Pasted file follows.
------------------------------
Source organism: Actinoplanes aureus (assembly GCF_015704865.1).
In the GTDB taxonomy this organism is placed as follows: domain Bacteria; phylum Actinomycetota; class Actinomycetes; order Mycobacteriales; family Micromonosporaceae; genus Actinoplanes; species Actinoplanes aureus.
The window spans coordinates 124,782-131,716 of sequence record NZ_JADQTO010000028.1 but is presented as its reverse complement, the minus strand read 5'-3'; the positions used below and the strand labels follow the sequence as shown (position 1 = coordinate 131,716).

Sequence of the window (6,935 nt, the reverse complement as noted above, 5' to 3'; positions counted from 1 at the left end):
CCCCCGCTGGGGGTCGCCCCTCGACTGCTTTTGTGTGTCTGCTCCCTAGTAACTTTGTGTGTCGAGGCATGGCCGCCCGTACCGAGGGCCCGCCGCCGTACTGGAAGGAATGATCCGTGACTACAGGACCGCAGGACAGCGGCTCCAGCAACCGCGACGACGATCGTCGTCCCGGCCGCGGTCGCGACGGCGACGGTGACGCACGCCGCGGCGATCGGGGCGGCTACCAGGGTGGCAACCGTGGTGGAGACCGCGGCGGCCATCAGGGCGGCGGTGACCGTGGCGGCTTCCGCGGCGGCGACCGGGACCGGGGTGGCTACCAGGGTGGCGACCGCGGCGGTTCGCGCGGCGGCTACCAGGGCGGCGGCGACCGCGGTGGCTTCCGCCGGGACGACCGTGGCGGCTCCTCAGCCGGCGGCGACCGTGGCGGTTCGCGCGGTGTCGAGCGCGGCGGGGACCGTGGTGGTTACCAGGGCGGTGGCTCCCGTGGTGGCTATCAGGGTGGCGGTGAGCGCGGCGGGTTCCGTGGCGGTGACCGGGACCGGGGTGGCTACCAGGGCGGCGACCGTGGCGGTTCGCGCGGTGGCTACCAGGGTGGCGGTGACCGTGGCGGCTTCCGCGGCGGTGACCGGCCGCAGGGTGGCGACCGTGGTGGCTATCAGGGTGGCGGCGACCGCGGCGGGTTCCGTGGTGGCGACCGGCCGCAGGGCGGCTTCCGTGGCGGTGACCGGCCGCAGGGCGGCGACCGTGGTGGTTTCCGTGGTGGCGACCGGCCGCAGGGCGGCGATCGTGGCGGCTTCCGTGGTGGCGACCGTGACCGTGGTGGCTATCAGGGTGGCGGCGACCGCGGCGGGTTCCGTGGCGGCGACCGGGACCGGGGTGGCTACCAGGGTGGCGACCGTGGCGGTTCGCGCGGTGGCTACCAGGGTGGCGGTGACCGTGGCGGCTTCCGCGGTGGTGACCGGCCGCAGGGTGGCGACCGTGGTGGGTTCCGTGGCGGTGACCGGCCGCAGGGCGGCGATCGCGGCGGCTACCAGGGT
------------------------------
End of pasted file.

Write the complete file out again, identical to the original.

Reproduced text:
Source organism: Actinoplanes aureus (assembly GCF_015704865.1).
In the GTDB taxonomy this organism is placed as follows: domain Bacteria; phylum Actinomycetota; class Actinomycetes; order Mycobacteriales; family Micromonosporaceae; genus Actinoplanes; species Actinoplanes aureus.
The window spans coordinates 124,782-131,716 of sequence record NZ_JADQTO010000028.1 but is presented as its reverse complement, the minus strand read 5'-3'; the positions used below and the strand labels follow the sequence as shown (position 1 = coordinate 131,716).

Sequence of the window (6,935 nt, the reverse complement as noted above, 5' to 3'; positions counted from 1 at the left end):
CCCCCGCTGGGGGTCGCCCCTCGACTGCTTTTGTGTGTCTGCTCCCTAGTAACTTTGTGTGTCGAGGCATGGCCGCCCGTACCGAGGGCCCGCCGCCGTACTGGAAGGAATGATCCGTGACTACAGGACCGCAGGACAGCGGCTCCAGCAACCGCGACGACGATCGTCGTCCCGGCCGCGGTCGCGACGGCGACGGTGACGCACGCCGCGGCGATCGGGGCGGCTACCAGGGTGGCAACCGTGGTGGAGACCGCGGCGGCCATCAGGGCGGCGGTGACCGTGGCGGCTTCCGCGGCGGCGACCGGGACCGGGGTGGCTACCAGGGTGGCGACCGCGGCGGTTCGCGCGGCGGCTACCAGGGCGGCGGCGACCGCGGTGGCTTCCGCCGGGACGACCGTGGCGGCTCCTCAGCCGGCGGCGACCGTGGCGGTTCGCGCGGTGTCGAGCGCGGCGGGGACCGTGGTGGTTACCAGGGCGGTGGCTCCCGTGGTGGCTATCAGGGTGGCGGTGAGCGCGGCGGGTTCCGTGGCGGTGACCGGGACCGGGGTGGCTACCAGGGCGGCGACCGTGGCGGTTCGCGCGGTGGCTACCAGGGTGGCGGTGACCGTGGCGGCTTCCGCGGCGGTGACCGGCCGCAGGGTGGCGACCGTGGTGGCTATCAGGGTGGCGGCGACCGCGGCGGGTTCCGTGGTGGCGACCGGCCGCAGGGCGGCTTCCGTGGCGGTGACCGGCCGCAGGGCGGCGACCGTGGTGGTTTCCGTGGTGGCGACCGGCCGCAGGGCGGCGATCGTGGCGGCTTCCGTGGTGGCGACCGTGACCGTGGTGGCTATCAGGGTGGCGGCGACCGCGGCGGGTTCCGTGGCGGCGACCGGGACCGGGGTGGCTACCAGGGTGGCGACCGTGGCGGTTCGCGCGGTGGCTACCAGGGTGGCGGTGACCGTGGCGGCTTCCGCGGTGGTGACCGGCCGCAGGGTGGCGACCGTGGTGGGTTCCGTGGCGGTGACCGGCCGCAGGGCGGCGATCGCGGCGGCTACCAGGGT